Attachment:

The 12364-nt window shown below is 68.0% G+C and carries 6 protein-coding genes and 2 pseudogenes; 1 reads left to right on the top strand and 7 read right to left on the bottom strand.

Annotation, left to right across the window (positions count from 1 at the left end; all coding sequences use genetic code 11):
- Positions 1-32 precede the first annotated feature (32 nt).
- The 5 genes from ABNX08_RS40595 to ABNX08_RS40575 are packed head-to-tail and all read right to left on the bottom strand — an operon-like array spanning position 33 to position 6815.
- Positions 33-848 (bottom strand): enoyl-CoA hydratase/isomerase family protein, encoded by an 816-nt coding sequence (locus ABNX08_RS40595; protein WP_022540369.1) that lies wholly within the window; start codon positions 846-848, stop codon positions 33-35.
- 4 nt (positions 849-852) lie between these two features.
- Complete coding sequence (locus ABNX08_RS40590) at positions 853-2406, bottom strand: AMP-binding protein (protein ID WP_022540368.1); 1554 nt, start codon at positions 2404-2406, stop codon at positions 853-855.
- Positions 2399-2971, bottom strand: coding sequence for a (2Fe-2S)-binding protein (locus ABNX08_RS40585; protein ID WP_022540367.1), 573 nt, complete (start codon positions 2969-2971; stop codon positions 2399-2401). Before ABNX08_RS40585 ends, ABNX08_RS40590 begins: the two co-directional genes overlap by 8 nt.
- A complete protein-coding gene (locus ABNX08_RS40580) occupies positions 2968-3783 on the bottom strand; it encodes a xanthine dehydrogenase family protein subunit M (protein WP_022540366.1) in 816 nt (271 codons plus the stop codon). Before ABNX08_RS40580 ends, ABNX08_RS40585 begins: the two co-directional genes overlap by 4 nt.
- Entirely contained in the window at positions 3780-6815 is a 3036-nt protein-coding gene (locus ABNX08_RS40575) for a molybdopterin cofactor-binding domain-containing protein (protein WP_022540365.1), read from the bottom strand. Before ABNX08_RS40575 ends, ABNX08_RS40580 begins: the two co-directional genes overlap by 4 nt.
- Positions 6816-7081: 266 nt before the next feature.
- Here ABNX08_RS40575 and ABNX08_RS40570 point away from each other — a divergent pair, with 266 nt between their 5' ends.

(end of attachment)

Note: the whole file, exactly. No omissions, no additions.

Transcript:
The 12364-nt window shown below is 68.0% G+C and carries 6 protein-coding genes and 2 pseudogenes; 1 reads left to right on the top strand and 7 read right to left on the bottom strand.

Annotation, left to right across the window (positions count from 1 at the left end; all coding sequences use genetic code 11):
- Positions 1-32 precede the first annotated feature (32 nt).
- The 5 genes from ABNX08_RS40595 to ABNX08_RS40575 are packed head-to-tail and all read right to left on the bottom strand — an operon-like array spanning position 33 to position 6815.
- Positions 33-848 (bottom strand): enoyl-CoA hydratase/isomerase family protein, encoded by an 816-nt coding sequence (locus ABNX08_RS40595; protein WP_022540369.1) that lies wholly within the window; start codon positions 846-848, stop codon positions 33-35.
- 4 nt (positions 849-852) lie between these two features.
- Complete coding sequence (locus ABNX08_RS40590) at positions 853-2406, bottom strand: AMP-binding protein (protein ID WP_022540368.1); 1554 nt, start codon at positions 2404-2406, stop codon at positions 853-855.
- Positions 2399-2971, bottom strand: coding sequence for a (2Fe-2S)-binding protein (locus ABNX08_RS40585; protein ID WP_022540367.1), 573 nt, complete (start codon positions 2969-2971; stop codon positions 2399-2401). Before ABNX08_RS40585 ends, ABNX08_RS40590 begins: the two co-directional genes overlap by 8 nt.
- A complete protein-coding gene (locus ABNX08_RS40580) occupies positions 2968-3783 on the bottom strand; it encodes a xanthine dehydrogenase family protein subunit M (protein WP_022540366.1) in 816 nt (271 codons plus the stop codon). Before ABNX08_RS40580 ends, ABNX08_RS40585 begins: the two co-directional genes overlap by 4 nt.
- Entirely contained in the window at positions 3780-6815 is a 3036-nt protein-coding gene (locus ABNX08_RS40575) for a molybdopterin cofactor-binding domain-containing protein (protein WP_022540365.1), read from the bottom strand. Before ABNX08_RS40575 ends, ABNX08_RS40580 begins: the two co-directional genes overlap by 4 nt.
- Positions 6816-7081: 266 nt before the next feature.
- Here ABNX08_RS40575 and ABNX08_RS40570 point away from each other — a divergent pair, with 266 nt between their 5' ends.